Those with sharp eyes may have noticed that Trek World Racing competed aboard a new version of the Session downhill bike at the first round of the UCI Downhill World Cup in Lourdes, France. More obviously, Gee Atherton rode a 29in Trek Session at the British Downhill Series race in Fort William a couple of weeks ago.
Trek has just dropped all the juicy details on the brand new bikes. Here’s what’s new about the redesigned Session 29 and 27.5, which will be available to buy from August 2017.
Trek has been working on a 29er downhill bike since before it was cool. Since 2009, in fact. A later prototype was winning races in the US in 2015, but it was never raced at on the world cup circuit. That looks set to change this year, however.
The new Session 29 shares many of the features of the new Session 27.5, including the suspension layout and adjustable geometry. The geometry is a little different, though. The reach is slightly shorter per size, while the chainstays are just a touch longer, at 450mm. Weirdly, the 29er’s head angle is slacker than the 650b bike, at 62.1 degrees rather than 63 degrees, in the low setting with the standard headset. The fork has slightly more offset, which will quicken the steering slightly, but the all-important trail measurement is far longer on the 29er, suggesting calmer, more stable steering.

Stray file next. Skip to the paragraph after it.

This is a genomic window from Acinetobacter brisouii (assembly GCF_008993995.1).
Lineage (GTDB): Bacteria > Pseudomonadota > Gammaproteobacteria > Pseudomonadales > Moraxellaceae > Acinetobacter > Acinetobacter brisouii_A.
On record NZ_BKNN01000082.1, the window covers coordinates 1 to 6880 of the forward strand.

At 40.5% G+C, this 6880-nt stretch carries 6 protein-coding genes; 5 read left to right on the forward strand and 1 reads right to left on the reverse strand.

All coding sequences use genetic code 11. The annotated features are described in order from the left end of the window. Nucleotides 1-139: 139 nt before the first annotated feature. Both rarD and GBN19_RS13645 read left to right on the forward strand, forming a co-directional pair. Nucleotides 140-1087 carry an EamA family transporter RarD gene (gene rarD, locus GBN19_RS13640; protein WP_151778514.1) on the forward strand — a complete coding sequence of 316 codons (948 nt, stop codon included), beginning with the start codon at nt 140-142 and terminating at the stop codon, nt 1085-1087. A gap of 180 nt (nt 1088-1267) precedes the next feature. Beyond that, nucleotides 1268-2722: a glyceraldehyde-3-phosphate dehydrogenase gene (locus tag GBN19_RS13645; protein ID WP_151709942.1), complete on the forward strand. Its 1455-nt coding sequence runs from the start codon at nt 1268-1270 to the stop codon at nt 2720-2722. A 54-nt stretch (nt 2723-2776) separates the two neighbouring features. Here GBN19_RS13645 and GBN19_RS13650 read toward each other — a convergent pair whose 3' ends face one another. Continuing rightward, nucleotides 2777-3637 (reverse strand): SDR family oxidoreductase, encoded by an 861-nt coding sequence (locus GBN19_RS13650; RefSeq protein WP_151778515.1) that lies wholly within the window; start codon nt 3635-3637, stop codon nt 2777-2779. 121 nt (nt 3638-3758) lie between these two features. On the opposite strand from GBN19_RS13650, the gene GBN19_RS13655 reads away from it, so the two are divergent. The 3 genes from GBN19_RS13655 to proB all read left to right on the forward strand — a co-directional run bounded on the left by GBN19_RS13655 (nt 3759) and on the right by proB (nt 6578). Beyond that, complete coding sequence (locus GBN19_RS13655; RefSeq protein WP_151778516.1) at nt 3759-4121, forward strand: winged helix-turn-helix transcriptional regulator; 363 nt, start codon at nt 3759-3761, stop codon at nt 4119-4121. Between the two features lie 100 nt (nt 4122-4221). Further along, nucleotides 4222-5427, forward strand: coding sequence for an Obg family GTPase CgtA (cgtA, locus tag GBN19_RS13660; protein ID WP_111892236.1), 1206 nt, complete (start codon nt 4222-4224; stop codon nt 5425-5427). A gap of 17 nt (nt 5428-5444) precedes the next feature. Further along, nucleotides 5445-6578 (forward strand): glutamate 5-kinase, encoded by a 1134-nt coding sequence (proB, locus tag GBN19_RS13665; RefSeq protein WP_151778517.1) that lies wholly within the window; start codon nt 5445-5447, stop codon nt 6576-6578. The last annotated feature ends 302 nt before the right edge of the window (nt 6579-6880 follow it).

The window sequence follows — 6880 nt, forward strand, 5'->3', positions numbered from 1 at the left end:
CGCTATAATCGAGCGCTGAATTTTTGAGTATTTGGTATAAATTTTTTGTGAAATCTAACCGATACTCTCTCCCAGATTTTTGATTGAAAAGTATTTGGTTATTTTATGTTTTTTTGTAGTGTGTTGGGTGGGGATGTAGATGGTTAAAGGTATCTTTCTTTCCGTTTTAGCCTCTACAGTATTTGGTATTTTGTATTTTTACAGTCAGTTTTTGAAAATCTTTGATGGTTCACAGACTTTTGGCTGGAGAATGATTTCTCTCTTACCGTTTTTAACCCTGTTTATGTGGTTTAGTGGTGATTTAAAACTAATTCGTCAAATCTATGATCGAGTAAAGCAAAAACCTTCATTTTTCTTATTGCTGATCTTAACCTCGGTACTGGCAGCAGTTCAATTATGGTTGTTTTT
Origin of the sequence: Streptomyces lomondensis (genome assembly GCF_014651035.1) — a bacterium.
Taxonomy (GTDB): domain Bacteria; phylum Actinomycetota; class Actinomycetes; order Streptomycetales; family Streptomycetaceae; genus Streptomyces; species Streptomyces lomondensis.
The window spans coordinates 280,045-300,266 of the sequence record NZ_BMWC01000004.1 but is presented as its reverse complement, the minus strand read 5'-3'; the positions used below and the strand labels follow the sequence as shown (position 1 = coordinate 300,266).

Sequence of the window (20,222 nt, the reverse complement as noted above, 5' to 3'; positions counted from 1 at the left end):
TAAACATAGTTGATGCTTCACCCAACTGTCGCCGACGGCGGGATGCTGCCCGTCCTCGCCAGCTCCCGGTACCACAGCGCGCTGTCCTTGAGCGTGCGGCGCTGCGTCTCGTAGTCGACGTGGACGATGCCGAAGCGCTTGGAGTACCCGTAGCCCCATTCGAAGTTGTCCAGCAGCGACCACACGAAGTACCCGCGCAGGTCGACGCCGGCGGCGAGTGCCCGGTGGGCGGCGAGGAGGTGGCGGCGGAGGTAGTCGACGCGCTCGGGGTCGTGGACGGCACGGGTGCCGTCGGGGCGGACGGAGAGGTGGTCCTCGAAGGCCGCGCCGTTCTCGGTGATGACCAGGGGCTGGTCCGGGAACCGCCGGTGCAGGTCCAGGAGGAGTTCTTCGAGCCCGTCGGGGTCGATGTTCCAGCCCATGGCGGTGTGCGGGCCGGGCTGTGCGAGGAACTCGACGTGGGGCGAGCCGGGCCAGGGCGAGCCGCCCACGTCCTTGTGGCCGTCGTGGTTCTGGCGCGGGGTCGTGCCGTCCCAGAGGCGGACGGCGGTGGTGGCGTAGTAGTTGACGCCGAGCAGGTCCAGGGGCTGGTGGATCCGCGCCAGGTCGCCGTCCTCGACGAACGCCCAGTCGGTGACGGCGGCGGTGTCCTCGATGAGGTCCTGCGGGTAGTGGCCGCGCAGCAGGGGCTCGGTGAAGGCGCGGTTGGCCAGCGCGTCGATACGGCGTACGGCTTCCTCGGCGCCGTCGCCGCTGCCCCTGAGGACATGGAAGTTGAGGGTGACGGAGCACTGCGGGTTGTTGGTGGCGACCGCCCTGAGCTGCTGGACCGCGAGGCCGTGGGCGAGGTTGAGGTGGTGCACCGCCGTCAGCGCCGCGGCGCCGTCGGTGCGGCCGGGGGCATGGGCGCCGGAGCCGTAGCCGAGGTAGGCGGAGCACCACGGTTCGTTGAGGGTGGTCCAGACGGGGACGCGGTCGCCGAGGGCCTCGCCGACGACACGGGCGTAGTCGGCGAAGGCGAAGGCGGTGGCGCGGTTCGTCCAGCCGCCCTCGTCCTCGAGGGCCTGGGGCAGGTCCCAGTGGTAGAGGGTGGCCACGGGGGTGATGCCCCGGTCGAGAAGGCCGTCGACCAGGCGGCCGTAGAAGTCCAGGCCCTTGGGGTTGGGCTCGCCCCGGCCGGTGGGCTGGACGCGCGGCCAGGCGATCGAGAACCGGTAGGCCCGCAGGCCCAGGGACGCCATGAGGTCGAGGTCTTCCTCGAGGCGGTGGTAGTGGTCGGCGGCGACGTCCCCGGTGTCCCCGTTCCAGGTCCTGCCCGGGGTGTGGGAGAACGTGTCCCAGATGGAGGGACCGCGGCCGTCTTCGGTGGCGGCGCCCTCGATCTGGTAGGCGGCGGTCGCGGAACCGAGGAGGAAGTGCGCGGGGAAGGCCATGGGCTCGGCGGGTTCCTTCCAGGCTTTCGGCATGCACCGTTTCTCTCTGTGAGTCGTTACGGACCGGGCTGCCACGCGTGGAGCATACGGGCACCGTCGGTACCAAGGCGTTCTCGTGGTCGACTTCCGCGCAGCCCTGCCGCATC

Trek claims that when it back-to-back tested the 29er and 650b versions of the new Session, the 29er was considerably faster. Apparently, Atherton went four seconds faster over a two-minute course. Using LITPro on-board telemetry, Trek reckons the big-wheeled bike wasn’t just faster overall, but that there was no point on the test track where the 29er was appreciably slower.
Even so, Trek anticipates 90 percent of its Session sales will be made up by the Session 27.5, with the 29er remaining the choice of serious racers only.
The new Session’s lower, longer, and slacker
Trek’s Mino Link system allows the bottom bracket height to be adjusted by 8mm, along with a head angle change of around half a degree. The old Session’s bottom bracket height was 356mm (2mm BB drop) in the low setting. That’s not exactly slammed low, and as a result few riders (racers in particular) ever used the high position. The new Trek Session comes up at 356mm in the highest setting, and 349mm in the lowest.